The Kids’ Table

Conowingo Eagle_3877a Life’s tough when you’re a juvenile Bald Eagle trying to get your share of the Thanksgiving feast at Conowingo Dam. Young fellows like this one above have to fight for their meals. It’s all tough love once an eagle reaches adolescence.

It takes four or five years for a Bald Eagle to reach maturity. They won’t get their characteristic white heads and tails until that point. Before then, their plumage is primarily brown, mottled with varying amounts of white.

Remember being stuck at the kids’ table on holidays? Now imagine that just when a nice plate of food is served, one of the grown-ups suddenly steals your place, and your food.

Conowingo Eagle_4590aThis young eagle knows exactly how that feels. He’s successfully caught a fish and landed on the dam to eat his meal…

Conowingo Eagle_4595a Only to have an adult swoop in, chase him off and settle in to enjoy the ill-gotten gains, while he’s left to beat an unceremonious retreat.

Fun Fact: Bald Eagles are thieves by nature. They will harass each other and other birds like Ospreys until their victim drops its prey. They also eat carrion when it’s available. Probably why Benjamin Franklin dismissed them as birds “of bad moral character”.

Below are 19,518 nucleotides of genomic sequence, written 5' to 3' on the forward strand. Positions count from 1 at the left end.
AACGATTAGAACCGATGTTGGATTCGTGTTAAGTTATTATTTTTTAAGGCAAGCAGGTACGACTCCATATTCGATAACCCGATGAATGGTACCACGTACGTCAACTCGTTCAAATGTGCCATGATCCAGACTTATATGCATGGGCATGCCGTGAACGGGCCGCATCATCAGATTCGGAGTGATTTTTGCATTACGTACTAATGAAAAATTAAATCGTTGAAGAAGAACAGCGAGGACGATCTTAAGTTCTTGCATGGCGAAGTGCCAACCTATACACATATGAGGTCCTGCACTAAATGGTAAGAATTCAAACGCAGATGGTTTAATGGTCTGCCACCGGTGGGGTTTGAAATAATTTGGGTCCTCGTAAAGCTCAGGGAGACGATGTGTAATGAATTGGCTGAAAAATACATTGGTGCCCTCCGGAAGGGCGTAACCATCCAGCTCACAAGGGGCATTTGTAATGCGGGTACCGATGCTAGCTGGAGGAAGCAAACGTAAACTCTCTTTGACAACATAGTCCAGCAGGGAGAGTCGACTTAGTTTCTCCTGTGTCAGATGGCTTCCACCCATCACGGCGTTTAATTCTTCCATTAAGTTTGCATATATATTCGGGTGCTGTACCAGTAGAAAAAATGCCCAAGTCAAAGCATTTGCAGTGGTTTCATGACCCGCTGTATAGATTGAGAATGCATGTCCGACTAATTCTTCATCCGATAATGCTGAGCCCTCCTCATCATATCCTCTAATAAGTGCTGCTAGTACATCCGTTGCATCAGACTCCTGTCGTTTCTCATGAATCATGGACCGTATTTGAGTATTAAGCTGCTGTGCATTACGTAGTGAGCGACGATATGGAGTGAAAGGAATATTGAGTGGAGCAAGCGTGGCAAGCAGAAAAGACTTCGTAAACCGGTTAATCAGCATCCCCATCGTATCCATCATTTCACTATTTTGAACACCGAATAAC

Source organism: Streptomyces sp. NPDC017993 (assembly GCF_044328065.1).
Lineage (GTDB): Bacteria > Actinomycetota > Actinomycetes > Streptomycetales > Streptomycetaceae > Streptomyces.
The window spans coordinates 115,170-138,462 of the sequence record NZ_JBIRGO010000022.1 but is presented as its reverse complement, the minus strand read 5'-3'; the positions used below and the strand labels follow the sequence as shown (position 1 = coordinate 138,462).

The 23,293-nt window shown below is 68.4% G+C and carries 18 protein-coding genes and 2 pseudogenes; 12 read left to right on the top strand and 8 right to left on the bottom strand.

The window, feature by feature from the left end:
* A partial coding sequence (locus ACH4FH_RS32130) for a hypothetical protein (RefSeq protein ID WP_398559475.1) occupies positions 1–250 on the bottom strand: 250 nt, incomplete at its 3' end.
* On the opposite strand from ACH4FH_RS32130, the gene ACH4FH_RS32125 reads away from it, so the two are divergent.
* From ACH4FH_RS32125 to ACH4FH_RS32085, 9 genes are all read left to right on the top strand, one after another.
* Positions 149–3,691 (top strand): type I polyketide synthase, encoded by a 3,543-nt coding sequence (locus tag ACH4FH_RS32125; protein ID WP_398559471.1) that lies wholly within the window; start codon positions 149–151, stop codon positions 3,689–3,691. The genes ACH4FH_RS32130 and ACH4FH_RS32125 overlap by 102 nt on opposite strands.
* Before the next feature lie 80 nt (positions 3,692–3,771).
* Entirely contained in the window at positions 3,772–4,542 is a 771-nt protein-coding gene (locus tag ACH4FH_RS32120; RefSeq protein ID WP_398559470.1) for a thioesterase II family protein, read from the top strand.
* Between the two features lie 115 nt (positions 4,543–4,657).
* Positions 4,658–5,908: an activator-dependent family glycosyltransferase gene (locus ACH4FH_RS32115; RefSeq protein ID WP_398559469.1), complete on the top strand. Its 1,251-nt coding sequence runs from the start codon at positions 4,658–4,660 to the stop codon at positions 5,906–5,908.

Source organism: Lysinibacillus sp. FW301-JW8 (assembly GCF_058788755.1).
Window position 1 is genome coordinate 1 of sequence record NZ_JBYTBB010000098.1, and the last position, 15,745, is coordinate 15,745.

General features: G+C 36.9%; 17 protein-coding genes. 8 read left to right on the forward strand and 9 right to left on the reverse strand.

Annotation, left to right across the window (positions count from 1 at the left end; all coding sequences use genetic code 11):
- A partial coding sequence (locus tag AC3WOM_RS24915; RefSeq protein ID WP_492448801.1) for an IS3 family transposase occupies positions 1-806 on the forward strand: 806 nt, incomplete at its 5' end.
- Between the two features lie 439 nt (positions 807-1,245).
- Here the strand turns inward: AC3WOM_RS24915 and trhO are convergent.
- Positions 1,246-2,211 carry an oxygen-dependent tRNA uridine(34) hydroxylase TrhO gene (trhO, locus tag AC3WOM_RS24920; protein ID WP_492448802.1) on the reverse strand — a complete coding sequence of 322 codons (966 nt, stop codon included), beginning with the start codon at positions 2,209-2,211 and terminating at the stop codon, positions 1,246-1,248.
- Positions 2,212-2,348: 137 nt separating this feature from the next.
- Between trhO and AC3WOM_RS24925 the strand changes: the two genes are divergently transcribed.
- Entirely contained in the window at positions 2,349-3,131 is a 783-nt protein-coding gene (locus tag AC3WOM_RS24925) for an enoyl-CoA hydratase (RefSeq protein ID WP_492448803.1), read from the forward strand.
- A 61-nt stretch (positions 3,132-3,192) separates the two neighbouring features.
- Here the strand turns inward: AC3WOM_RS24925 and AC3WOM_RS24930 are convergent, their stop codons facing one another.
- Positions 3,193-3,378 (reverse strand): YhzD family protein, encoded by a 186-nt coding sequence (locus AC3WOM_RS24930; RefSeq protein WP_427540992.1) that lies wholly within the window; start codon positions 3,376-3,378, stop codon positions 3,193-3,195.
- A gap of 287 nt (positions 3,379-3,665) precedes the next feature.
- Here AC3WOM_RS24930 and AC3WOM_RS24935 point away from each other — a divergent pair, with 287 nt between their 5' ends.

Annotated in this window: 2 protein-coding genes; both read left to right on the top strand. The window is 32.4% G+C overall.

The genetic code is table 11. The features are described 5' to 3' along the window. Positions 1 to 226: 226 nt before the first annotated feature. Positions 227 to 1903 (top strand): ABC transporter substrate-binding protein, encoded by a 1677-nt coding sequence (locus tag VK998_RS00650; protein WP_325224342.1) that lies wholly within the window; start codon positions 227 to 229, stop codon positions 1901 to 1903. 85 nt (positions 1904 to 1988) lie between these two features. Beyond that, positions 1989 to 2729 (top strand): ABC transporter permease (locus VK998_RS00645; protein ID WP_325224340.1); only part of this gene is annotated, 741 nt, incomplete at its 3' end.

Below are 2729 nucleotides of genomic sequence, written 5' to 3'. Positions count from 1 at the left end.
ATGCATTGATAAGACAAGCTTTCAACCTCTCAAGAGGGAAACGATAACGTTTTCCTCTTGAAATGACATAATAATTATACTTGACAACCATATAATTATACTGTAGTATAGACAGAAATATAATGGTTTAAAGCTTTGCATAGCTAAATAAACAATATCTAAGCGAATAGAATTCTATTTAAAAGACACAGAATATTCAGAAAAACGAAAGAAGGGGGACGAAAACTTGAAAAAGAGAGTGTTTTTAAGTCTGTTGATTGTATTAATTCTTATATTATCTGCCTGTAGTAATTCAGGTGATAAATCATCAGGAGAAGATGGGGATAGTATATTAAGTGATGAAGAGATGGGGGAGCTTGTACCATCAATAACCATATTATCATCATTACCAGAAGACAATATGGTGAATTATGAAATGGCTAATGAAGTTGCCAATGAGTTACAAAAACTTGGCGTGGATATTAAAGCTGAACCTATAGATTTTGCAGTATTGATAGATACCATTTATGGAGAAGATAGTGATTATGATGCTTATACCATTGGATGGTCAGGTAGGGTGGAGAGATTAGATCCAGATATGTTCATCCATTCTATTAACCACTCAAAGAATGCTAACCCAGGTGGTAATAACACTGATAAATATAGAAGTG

Juvenile eagles must learn how to catch prey. They do this by watching their parents when they’ve first fledged. Gatherings like at Conowingo offer juveniles invaluable opportunities to watch the adults fish – and steal fish. Even thievery must be learned.

Conowingo Eagle_4136aIt’s all a life lesson. If juvenile eagles don’t learn to stand up for themselves, they won’t survive. Here’s a plucky youngster trying his best to steal a part of an adult’s dinner. The adult is having nothing of it, however. Hey, can’t fault a guy for trying!

I  wonder if either of the two eaglets that were born at Heinz Refuge this spring is among the juvenile eagles at Conowingo this fall.

Conowingo Eagle_4354a Fun Fact: Eagles have extraordinary eyesight, far sharper than ours. They can spot a fish in the water from hundreds of feet up, all the more remarkable because most fish blend in with the riverbed below. Dead fish are easier to see, as they usually float with their light bellies up. Young eagles still learning to hunt sometimes goof and attack plastic bottles instead.

Conowingo Eagle_4615aGotcha! What this young eagle lacks in style, he makes up for in fish.

For more information on the recovery of the Bald Eagle in Pennsylvania, here’s an interesting video: http://www.youtube.com/watch?v=-4DK0sCiMd8&feature=youtu.be

Conowingo Dam

Dam_Panorama2 The Conowingo Dam on the Susquehanna River in Maryland is a 4,648 foot long power plant with 11 turbines capable of producing 572 MW of electricity when running at peak capacity. Also known as the Conowingo Hydroelectric Generating Station, when it was constructed in 1928 it was the second largest hydroelectric project in the United States, bested only by Niagara Falls. With a maximum height of 94 feet, it consists of four distinct…

“WAIT!” you’re saying. “This is supposed to be a nature blog! Why are we talking about a DAM? What could possibly be of interest to us there?”

Well…

This:Conowingo Eagle_4423a